“We might have 400 hours into sanding and painting, and only eight hours will actually involve spraying the color,” Nyle Wing, a longtime and recently retired restorer who specialized in vintage muscle cars says. “It’s all in the countless hours of blocking before the paint is applied and color-sanding afterward.”

011 Restorations also typically involve tracking down used take off and N O S parts that aren’t available in the aftermarket
Restorations also typically involve tracking down used, take-off, and N.O.S. parts that aren’t available in the aftermarket. A smart way to keep the restoration rolling and save money is tracking down those hard-to-find parts personally, as the hours a resto shop spends on the phone doing it only adds to the bill. Plus, if you select the used parts personally, there’s no question about your satisfaction with their condition.

Don’t tell the shop to take down the quality of the paintwork a few notches to save some money. Most will refuse.

“It’s hard for some to understand why a paintjob might be $40,000, when a body shop will paint a car for far less,” Wing says. “Restoration shops are not body shops. The work is different and that’s what you’re paying for. We simply do our level of detail with the paintjobs; take it or leave it.”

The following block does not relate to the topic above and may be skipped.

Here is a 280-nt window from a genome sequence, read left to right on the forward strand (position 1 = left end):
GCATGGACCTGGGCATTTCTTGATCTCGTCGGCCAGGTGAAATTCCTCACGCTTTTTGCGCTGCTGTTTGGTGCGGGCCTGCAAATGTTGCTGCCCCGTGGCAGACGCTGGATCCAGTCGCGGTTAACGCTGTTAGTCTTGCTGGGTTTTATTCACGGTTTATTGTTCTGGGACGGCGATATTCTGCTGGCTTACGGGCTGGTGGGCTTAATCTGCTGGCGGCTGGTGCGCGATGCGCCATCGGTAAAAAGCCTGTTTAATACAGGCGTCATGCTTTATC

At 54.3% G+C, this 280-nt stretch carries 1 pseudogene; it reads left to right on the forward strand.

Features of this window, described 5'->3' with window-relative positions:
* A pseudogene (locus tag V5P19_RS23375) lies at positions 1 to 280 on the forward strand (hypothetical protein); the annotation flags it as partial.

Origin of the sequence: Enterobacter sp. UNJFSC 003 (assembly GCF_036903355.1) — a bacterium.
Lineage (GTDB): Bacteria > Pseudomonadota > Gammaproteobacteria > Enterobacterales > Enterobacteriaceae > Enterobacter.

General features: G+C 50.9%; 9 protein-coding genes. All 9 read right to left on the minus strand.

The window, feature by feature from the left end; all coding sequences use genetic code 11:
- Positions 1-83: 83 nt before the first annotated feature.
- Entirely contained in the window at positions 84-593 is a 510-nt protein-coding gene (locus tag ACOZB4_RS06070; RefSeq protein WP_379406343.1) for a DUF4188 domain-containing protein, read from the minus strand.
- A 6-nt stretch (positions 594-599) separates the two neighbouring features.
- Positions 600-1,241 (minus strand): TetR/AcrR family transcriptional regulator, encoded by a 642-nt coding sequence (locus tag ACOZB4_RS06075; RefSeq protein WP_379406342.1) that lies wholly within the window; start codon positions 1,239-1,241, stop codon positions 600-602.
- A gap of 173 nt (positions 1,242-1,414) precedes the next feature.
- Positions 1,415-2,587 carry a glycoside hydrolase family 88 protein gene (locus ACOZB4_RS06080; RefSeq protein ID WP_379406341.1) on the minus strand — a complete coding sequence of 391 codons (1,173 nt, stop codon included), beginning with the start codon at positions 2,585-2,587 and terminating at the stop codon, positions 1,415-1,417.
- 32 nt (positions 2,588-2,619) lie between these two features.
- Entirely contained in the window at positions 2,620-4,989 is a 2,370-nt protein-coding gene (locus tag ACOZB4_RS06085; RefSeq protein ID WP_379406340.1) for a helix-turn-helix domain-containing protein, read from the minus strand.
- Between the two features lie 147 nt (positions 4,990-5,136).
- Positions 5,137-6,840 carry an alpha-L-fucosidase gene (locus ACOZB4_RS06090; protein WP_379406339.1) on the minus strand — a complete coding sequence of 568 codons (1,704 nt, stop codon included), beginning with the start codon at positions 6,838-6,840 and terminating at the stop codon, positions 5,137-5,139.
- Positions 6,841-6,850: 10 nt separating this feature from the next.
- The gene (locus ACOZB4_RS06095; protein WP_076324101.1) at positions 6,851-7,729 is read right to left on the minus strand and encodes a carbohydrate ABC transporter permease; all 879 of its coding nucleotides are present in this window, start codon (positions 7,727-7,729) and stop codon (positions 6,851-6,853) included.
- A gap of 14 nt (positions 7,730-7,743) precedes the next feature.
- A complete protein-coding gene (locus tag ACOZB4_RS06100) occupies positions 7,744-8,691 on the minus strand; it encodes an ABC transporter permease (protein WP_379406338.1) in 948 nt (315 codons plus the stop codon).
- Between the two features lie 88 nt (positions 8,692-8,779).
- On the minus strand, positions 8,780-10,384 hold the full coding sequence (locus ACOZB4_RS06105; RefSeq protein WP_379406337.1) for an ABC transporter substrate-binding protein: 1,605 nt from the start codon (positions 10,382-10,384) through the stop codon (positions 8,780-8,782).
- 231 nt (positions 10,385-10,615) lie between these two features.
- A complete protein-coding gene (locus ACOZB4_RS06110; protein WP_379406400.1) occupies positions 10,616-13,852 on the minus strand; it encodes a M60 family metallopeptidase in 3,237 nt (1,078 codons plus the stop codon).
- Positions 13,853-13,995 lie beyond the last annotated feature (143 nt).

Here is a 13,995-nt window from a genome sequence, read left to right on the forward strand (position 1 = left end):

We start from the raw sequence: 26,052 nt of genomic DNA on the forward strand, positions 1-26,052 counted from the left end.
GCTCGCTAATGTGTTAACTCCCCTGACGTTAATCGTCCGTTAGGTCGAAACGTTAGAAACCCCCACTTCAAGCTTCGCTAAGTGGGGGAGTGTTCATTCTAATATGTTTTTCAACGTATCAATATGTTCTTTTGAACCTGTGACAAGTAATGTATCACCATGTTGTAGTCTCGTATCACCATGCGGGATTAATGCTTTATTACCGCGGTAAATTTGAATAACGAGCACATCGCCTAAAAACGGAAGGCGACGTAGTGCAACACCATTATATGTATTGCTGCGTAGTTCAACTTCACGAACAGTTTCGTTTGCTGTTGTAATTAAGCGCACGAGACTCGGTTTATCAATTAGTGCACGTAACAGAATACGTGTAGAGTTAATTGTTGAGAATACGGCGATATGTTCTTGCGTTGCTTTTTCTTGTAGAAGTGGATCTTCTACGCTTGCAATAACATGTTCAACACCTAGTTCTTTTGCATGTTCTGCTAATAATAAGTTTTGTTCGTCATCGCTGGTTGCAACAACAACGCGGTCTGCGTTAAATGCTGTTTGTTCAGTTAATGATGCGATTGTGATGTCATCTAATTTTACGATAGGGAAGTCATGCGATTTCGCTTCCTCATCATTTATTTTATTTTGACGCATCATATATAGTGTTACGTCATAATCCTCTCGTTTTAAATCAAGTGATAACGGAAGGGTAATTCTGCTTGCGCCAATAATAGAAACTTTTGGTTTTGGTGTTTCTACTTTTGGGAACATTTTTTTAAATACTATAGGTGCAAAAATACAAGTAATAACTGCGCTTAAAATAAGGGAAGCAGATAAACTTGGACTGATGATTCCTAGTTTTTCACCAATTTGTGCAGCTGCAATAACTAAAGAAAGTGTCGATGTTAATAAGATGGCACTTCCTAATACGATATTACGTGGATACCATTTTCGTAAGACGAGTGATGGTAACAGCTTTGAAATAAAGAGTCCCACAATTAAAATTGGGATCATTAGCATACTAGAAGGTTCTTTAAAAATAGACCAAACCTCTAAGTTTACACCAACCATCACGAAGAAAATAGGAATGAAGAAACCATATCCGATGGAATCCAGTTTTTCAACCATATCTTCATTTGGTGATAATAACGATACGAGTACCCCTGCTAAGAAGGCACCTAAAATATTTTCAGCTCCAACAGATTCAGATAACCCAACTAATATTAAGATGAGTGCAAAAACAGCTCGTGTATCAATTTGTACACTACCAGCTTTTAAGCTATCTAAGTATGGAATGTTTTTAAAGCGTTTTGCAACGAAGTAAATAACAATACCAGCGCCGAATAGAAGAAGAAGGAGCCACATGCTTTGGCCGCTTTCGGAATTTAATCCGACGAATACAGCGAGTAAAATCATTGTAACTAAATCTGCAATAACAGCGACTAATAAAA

012 The majority of hours in a professional restoration is rooted in bodywork painting and paint detailing
The majority of hours in a professional restoration is rooted in bodywork, painting, and paint detailing. Removing quarter-panels, replacing rusted or previous damaged metal takes time, but cutting corners to save a few dollars only shows in an inferior final product.

Werner Meier echoes those sentiments. “In the end, nobody is happy with a ‘cheaper’ paintjob,” he says. “For one thing, a still-expensive restoration just doesn’t look great in the end. The customer is ultimately disappointed and it’s the shop’s reputation on the line when others see the compromised work.”

013 Block sanding comes after the basic bodywork as the body is prepped for painting
Block-sanding comes after the basic bodywork, as the body is prepped for painting. It can easily consume more than 100 hours of labor but is absolutely necessary to get the body perfectly straight and smooth.

Read More: How to Install Modern Gauges in Your First-Gen Camaro